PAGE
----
Abdominal Pain that Radiates to the Back

abdominal pain that radiates to the back

abdominal pain that radiates to the back

Abdominal pain may range from dull to sharp, shooting to burning. Most common types of pain that are not associated with other symptoms are usually treatable and not life-threatening. Abdominal pain may arise from the tissues that surround the abdominal cavity or may be due to pain originating from the organs within the abdominal cavity, which includes the stomach, small intestines, colon, liver, gallbladder, spleen, kidney and pancreas.

Abdominal Pain that Radiates to the Back

Abdominal pain may be caused by inflammation, stretching of an organ or loss of blood supply to an organ. However, abdominal pain may also occur due to pain without recognizable causes such as abnormal contraction of intestinal muscles or abnormal sensitivity of nerves in the intestines.



Pain that starts at the navel and moves to the lower right side of the abdomen can signal appendicitis, an inflammation of the appendix. Persistence or worsening of right lower quadrant pain also points to appendicitis.

If detected early, mild appendicitis can be treated with antibiotics. Serious cases required surgery to remove appendix, which if left untreated, may rupture, causing a very serious infection or condition. For any symptoms (sharp pain and tenderness in the lower right side of the abdomen, inability to walk upright, nausea, vomiting, loss of appetite or fever), consult your doctor immediately.



Pain in the lower left side of the abdomen can be a sign of diverticulitis. Small, balloon-like sacs called diverticula develop in the walls of the colon and become infected and inflamed. Other symptoms of diverticulitis are nausea and vomiting, chills, fever, you will also experience cramping and constipation.

The exact cause of diverticulitis is not known. However, there is a theory that increased pressure in the colon due to straining during constipation may weaken the wall of diverticula, leading to infection. Diverticulitis may also be caused by fecal matter that can be trapped in the diverticula.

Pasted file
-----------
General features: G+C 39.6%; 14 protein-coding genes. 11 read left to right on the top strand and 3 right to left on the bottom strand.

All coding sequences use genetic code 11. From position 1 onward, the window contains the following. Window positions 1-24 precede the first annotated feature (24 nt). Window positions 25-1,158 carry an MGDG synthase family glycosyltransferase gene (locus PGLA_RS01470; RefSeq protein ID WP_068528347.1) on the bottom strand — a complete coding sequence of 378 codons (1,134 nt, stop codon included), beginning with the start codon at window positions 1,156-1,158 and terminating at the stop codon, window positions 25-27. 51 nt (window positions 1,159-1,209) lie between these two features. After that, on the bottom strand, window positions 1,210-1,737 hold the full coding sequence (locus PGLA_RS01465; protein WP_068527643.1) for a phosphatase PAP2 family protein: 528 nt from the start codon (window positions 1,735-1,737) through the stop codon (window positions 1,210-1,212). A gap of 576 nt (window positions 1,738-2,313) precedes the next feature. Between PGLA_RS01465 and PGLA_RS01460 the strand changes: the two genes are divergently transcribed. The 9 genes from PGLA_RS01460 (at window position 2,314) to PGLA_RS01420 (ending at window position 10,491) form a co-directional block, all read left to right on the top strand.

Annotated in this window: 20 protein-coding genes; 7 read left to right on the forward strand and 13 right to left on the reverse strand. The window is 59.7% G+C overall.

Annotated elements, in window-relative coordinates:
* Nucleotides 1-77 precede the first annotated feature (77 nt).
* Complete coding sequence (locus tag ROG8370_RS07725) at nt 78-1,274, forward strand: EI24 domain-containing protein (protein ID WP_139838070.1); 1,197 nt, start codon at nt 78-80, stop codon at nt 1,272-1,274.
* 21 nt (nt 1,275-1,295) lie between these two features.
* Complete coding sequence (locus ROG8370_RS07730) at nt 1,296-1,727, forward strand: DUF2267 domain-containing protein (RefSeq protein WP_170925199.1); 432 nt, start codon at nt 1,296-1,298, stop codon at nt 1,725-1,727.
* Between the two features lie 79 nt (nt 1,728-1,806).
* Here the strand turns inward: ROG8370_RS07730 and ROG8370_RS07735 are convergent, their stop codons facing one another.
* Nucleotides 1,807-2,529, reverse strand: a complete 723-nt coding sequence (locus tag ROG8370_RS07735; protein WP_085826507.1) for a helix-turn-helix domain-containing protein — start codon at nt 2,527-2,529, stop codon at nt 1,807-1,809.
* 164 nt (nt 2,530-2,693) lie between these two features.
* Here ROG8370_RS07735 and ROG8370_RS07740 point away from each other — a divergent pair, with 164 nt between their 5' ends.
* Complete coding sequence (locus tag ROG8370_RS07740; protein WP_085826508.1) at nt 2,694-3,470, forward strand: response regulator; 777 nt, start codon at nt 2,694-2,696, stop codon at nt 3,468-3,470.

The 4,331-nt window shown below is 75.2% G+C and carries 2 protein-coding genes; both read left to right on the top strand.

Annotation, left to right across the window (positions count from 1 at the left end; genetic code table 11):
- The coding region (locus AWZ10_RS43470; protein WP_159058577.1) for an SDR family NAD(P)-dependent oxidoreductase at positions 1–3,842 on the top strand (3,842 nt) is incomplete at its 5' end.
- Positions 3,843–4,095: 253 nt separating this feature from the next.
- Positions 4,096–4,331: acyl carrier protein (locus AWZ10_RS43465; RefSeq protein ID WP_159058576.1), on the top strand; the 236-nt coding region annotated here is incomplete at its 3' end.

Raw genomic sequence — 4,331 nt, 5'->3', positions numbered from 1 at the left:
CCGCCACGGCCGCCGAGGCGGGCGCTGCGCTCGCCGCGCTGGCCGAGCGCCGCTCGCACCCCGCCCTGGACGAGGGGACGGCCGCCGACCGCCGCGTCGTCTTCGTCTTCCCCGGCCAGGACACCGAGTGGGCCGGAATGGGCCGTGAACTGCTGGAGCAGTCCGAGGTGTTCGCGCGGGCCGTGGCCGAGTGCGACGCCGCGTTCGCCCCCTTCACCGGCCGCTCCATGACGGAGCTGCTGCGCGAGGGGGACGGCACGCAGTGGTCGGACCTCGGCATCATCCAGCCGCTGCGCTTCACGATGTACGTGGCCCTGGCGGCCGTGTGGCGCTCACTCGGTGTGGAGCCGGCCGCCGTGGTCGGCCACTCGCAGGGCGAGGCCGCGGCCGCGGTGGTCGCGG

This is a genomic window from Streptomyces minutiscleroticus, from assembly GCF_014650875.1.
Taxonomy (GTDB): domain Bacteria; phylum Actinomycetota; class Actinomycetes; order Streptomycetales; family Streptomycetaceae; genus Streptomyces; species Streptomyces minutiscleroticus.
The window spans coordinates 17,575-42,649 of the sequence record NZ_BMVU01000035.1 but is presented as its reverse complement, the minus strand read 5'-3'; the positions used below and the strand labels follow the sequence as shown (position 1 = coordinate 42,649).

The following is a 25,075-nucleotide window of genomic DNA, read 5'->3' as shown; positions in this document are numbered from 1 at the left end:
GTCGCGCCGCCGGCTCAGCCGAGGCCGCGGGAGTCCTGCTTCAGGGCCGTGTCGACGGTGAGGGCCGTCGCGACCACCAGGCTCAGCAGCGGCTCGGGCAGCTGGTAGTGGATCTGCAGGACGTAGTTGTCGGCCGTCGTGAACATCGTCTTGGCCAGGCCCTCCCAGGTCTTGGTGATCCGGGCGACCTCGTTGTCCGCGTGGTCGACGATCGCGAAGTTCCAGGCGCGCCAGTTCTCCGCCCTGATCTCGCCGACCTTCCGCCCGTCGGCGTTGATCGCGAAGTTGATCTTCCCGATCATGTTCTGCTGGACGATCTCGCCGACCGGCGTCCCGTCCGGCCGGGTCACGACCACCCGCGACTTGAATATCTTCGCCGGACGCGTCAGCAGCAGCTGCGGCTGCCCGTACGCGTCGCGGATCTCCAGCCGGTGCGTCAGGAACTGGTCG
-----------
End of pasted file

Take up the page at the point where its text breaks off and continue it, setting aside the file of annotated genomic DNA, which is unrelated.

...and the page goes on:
Treatment of Diverticulitis includes eliminating the infection by taking antibiotic medication and relieving of inflammation and also resting the colon. Your doctor may recommend antibiotics and/or a pain reliever, a liquid diet and several days bed rest.

In some cases, diverticulitis may require hospital stay. If complications develop, surgery may be needed.

Eating a high-fiber diet can prevent diverticulitis. Fiber in foods aids in digestion, reducing pressure in the colon. You can also prevent diverticulitis by not delaying of deferring defecation when you feel the urge. Delaying increases pressure in the colon


Gallbladder disease

Sharp pain under the right rib cage that worsens after eating may be gallbladder disease. Types of gallbladder disease include gallstones and cholecystitis (inflammation of the gallbladder). Gallstones occur when bile, the fluid stored in the gallbladder that helps break down fats, forms solid particles. A gallstone attack may include the following symptoms: nausea, vomiting or pain that starts usually 30 minutes after fatty meals, that may radiate to the right shoulder or back. Cholecystitis results from the obstruction of the flow of bile by a gallstone. Chronic cholecystitis can manifest as upper abdominal discomfort or gassiness after eating. Sometimes through, people with gallstones do not experience any symptoms at all.

When complications develop. Gallbladder disease causes other symptoms, like jaundice (yellowing of the skin and whites of the eyes), tea-colored urine, white stools, high fever and chills. When any of the above advance symptoms occur, alone or in combination, it is best to seek prompt consultation with a physician.

Gallstones and gallbladder pain may be managed in various ways, including observing the symptoms over time with no treatment, prescribing medications and surgery. Reducing fat consumption may also relieve the symptoms of gallbladder disease.



Crampy abdominal pain with or without diarrhea may signal gastroenteritis, an inflammation of the GIT, affecting both the stomach and the intestines. Gastro enteritis is frequently caused by visures or bacteria, but may also be caused by parasites, food allergies and some medications. Symptoms may also include low-grade fever and nausea with or without vomiting. Consult your doctor if gastroenteritis occurs with fever and bloody stools.